Comics Review: Fanboys Vs. Zombies #2

Fanboys Vs. Zombies #2
Written by Sam Humphries
Art by Jerry Gaylord
Ink Assists by Penelope Gaylord
Colors by Nolan Woodard
Letters by Ed Dukeshire
Covers by Humberto Ramos, Hary Randolph, AlE Garza, Zombie King Arthur Suydam
Cover Colors by Nei Ruffino, Blond
Created by Ben Silverman and Jimmy Fox
BOOM! Studios
Release Date: May 02, 2012
Cover Price: $3.99

A few years ago, a circle of five friends attend Comic-Con International: San Diego, nickname themselves ‘The Wrecking Crew 4 Lyfe,’ and vow to return every year together. Flash forward to today, they’ve all come to the Con but jealousy and competitiveness have torn them into factions. All of a sudden, folks that thought they were suffering from Con-rot, that feeling of weariness and nausea most of us have when we’ve spent way to much time on the floor of a Con, have become flesh-eating zombies.

By the time we get to Fanboys vs. Zombies #2 the Wrecking Crew 4 Lyfe are among the few survivors left at Comic-Con. Now one of our heroes, Rob, is fixated solely on rescuing a celebrity crush. On top of that, the convention center has been rigged as a disaster relief center, built to withstand bombs and hurricanes, trapping them inside. And worst of all, they’re facing off against a horde of zombie D&D Cosplayers.

So, this is a pretty silly comic book, but it’s also an incredibly fun one, it’s written all over the creative team. One of the co-creators, Ben Silverman, is a credited executive producer on a number of TV shows, including a little known sitcom called The Office. The art is by Jerry Gaylord who veers even its gory action towards the Saturday morning cartoon-ish and playfully drawing his cast in various, unique body types. It’s written by Sam Humphries of Our Love Is Real and Ultimate Comic Ultimates fame, who keeps it heavy on adventure, comic industry in-jokes and interpersonal drama, and light on just about everything else. When the characters almost nonchalantly transition into the zombie plot twist it feels more like gleeful wish fulfillment then existential terror.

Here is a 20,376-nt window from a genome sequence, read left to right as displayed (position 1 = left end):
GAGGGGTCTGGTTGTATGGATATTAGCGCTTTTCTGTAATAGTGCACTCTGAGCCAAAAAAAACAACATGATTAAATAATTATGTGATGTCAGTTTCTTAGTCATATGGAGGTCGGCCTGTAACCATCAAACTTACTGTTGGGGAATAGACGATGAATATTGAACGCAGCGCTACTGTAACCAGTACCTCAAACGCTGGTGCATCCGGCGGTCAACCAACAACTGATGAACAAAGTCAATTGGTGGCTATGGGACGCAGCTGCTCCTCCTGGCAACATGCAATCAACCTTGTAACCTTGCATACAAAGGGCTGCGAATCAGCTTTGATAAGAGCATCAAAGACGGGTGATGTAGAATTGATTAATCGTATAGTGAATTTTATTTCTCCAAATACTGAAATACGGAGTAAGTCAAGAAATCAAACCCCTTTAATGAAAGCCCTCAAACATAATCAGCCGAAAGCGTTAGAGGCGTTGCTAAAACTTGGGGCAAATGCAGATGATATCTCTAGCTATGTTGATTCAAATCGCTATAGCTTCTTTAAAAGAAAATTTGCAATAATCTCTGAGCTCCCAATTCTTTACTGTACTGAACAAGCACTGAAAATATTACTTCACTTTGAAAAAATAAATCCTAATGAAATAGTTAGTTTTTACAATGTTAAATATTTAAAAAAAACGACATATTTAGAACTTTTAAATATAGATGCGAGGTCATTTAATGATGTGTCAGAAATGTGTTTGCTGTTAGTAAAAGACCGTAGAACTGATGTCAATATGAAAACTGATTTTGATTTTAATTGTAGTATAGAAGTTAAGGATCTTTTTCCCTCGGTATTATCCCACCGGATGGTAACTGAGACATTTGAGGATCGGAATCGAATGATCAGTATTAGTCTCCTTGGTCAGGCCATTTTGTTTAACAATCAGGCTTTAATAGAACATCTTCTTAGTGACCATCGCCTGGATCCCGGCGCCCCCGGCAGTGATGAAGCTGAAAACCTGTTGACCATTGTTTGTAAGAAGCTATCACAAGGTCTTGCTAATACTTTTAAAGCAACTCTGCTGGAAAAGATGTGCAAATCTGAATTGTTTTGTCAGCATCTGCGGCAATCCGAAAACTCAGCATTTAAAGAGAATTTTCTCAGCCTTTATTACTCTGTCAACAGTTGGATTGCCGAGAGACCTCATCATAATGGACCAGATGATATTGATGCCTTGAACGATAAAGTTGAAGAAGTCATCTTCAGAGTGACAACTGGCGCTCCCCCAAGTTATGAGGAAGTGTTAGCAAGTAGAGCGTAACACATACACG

Zombie stories are one of the richest horror sub-genres, like a tree that branches out into varying sub-sub-genres, etc. as it evolves. Reading this comic I was trying to find a trajectory the book fell under that made sense to me. Certainly there’s traces of 1978’s George A. Romero-directed Dawn of The Dead, what might just be the seminal zombie movie, where survivors of a zombie apocalypse hole up in a shopping mall and fall into consumer pratfalls while the undead are banging away at the front door. And then there’s 2004’s update of sorts in Shaun of The Dead where director Edgar Wright incorporated humor and used the plot as an excuse for an everyday slacker to re-examine his own values. Fanboys vs. Zombies adds a meta-level to those stories by talking directly, it suspects, to the very audience reading the comic book. I suspect this wink-and-a-nod Zombie type story might be a dead end, there’s not much further you could push the premise then this story, but it’s a fun segue so far.

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